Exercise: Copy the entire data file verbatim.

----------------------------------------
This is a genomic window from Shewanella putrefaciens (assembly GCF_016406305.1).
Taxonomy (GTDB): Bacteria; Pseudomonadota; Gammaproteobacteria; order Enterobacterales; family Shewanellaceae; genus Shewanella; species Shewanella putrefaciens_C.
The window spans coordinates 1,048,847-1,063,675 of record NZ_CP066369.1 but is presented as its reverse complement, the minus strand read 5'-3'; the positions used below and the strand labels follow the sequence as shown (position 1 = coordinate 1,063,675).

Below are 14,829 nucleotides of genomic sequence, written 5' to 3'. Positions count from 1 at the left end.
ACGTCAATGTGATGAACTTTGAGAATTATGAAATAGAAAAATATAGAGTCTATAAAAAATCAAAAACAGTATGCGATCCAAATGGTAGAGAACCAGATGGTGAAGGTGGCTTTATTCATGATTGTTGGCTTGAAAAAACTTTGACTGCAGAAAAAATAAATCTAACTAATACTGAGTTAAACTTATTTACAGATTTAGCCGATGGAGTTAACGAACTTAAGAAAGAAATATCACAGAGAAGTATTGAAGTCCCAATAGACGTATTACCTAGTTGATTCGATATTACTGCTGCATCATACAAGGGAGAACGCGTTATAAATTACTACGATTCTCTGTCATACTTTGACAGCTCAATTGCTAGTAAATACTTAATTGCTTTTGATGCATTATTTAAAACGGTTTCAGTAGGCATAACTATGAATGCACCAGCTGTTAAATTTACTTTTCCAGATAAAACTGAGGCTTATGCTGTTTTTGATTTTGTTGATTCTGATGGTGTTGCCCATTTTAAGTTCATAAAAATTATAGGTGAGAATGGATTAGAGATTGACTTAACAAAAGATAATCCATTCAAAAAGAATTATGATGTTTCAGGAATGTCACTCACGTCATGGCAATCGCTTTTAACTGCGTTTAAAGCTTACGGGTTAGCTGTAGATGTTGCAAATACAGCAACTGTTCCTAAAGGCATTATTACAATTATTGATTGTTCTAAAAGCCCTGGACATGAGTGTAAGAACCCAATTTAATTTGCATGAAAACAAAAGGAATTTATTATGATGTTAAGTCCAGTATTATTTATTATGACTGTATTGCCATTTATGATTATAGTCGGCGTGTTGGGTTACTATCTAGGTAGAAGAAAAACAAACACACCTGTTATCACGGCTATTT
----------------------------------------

This is a genomic window from Shewanella putrefaciens (assembly GCF_016406305.1).
Taxonomy (GTDB): Bacteria; Pseudomonadota; Gammaproteobacteria; order Enterobacterales; family Shewanellaceae; genus Shewanella; species Shewanella putrefaciens_C.
The window spans coordinates 1,048,847-1,063,675 of record NZ_CP066369.1 but is presented as its reverse complement, the minus strand read 5'-3'; the positions used below and the strand labels follow the sequence as shown (position 1 = coordinate 1,063,675).

Below are 14,829 nucleotides of genomic sequence, written 5' to 3'. Positions count from 1 at the left end.
ACGTCAATGTGATGAACTTTGAGAATTATGAAATAGAAAAATATAGAGTCTATAAAAAATCAAAAACAGTATGCGATCCAAATGGTAGAGAACCAGATGGTGAAGGTGGCTTTATTCATGATTGTTGGCTTGAAAAAACTTTGACTGCAGAAAAAATAAATCTAACTAATACTGAGTTAAACTTATTTACAGATTTAGCCGATGGAGTTAACGAACTTAAGAAAGAAATATCACAGAGAAGTATTGAAGTCCCAATAGACGTATTACCTAGTTGATTCGATATTACTGCTGCATCATACAAGGGAGAACGCGTTATAAATTACTACGATTCTCTGTCATACTTTGACAGCTCAATTGCTAGTAAATACTTAATTGCTTTTGATGCATTATTTAAAACGGTTTCAGTAGGCATAACTATGAATGCACCAGCTGTTAAATTTACTTTTCCAGATAAAACTGAGGCTTATGCTGTTTTTGATTTTGTTGATTCTGATGGTGTTGCCCATTTTAAGTTCATAAAAATTATAGGTGAGAATGGATTAGAGATTGACTTAACAAAAGATAATCCATTCAAAAAGAATTATGATGTTTCAGGAATGTCACTCACGTCATGGCAATCGCTTTTAACTGCGTTTAAAGCTTACGGGTTAGCTGTAGATGTTGCAAATACAGCAACTGTTCCTAAAGGCATTATTACAATTATTGATTGTTCTAAAAGCCCTGGACATGAGTGTAAGAACCCAATTTAATTTGCATGAAAACAAAAGGAATTTATTATGATGTTAAGTCCAGTATTATTTATTATGACTGTATTGCCATTTATGATTATAGTCGGCGTGTTGGGTTACTATCTAGGTAGAAGAAAAACAAACACACCTGTTATCACGGCTATTT